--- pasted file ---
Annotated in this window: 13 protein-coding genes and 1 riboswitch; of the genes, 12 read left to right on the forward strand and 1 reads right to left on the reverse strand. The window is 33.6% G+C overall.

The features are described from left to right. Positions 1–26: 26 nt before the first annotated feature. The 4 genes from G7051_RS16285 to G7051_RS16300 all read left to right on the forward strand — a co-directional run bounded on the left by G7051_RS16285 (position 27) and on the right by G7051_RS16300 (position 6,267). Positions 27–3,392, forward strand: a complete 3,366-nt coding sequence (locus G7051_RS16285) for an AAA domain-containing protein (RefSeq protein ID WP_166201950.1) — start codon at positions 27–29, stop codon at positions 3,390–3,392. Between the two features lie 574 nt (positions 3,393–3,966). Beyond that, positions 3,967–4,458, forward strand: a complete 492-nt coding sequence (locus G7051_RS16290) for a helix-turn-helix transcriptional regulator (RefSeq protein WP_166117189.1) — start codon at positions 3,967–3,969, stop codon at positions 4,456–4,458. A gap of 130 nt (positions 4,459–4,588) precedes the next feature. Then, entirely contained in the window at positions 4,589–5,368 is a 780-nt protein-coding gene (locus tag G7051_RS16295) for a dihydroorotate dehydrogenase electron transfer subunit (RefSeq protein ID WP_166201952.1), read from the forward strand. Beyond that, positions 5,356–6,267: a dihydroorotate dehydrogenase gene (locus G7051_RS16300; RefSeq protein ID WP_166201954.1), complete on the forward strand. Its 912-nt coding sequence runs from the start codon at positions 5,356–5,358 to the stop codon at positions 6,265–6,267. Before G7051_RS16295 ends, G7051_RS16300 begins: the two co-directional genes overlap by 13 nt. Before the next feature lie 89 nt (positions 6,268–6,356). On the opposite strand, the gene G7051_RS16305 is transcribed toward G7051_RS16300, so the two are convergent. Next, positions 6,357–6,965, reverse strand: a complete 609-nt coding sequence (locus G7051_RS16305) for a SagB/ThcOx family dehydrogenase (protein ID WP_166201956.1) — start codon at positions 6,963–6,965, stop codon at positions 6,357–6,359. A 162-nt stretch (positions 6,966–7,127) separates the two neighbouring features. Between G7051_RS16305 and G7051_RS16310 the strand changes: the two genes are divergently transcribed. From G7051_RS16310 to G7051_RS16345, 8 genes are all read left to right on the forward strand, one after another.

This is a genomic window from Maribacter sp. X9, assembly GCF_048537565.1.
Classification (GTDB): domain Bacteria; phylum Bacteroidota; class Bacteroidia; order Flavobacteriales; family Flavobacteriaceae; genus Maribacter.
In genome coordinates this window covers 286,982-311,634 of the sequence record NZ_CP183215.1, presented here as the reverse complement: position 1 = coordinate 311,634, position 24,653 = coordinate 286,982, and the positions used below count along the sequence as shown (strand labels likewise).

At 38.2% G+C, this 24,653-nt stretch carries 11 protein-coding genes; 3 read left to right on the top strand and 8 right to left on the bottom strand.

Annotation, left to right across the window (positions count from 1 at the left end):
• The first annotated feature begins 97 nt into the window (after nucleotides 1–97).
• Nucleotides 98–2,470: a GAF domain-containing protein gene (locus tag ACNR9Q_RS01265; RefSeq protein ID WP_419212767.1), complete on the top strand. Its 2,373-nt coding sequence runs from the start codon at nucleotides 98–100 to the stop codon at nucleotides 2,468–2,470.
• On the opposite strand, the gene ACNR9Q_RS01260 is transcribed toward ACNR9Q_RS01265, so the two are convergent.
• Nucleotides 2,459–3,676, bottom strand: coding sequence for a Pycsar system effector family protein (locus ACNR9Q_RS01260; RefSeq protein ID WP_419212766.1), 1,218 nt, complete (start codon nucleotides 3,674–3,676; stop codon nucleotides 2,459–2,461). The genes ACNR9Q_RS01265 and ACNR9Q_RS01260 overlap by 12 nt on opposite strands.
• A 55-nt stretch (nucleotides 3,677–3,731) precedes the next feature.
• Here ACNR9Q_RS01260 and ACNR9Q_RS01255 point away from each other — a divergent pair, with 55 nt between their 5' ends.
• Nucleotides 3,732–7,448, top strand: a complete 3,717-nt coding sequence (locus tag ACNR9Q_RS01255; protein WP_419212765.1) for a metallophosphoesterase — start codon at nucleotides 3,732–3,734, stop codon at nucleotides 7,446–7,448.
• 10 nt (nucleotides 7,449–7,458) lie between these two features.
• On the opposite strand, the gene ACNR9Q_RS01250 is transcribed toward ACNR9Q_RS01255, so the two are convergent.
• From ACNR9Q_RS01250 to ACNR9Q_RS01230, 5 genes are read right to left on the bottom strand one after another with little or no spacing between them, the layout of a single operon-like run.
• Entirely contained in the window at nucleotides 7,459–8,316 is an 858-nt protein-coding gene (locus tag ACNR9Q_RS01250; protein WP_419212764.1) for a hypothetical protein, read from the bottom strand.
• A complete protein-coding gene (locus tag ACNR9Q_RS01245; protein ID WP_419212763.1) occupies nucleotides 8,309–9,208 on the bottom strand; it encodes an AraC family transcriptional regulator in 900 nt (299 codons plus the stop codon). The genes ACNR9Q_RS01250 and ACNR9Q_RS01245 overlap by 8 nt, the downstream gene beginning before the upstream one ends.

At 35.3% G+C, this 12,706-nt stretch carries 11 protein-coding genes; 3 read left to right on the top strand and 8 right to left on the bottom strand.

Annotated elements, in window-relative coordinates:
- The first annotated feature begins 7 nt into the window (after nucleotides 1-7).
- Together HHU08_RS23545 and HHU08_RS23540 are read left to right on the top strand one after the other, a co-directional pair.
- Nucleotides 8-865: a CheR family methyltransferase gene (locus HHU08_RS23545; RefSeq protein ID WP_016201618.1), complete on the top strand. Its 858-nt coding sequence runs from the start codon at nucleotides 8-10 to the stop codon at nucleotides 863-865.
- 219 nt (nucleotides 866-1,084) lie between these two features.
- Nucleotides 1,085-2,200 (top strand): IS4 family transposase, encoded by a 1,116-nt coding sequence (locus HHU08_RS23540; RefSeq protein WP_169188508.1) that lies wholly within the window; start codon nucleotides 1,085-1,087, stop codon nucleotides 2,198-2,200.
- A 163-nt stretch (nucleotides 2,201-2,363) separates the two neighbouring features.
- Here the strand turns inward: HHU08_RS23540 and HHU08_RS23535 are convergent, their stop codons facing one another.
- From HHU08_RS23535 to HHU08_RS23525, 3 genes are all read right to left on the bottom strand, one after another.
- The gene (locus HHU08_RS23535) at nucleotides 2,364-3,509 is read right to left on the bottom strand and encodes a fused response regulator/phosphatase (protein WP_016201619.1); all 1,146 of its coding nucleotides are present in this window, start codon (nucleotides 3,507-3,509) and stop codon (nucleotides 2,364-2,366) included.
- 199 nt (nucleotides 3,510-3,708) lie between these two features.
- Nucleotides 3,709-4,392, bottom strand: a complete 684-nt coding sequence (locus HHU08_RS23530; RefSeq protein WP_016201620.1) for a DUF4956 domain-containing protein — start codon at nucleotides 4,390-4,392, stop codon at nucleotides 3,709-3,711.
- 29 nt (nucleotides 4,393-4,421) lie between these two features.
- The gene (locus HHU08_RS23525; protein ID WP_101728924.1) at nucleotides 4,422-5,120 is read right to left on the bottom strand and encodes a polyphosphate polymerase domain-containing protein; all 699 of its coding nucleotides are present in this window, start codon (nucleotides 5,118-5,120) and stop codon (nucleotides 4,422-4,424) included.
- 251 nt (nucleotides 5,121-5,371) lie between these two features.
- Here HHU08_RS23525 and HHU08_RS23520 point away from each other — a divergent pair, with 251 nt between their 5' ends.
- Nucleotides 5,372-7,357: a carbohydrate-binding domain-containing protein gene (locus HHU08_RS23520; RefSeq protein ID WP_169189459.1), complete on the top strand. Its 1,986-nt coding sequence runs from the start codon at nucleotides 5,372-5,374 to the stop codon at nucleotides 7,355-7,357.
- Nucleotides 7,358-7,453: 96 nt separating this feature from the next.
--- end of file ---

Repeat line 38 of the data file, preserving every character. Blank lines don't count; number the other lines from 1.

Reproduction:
- Nucleotides 7,358-7,453: 96 nt separating this feature from the next.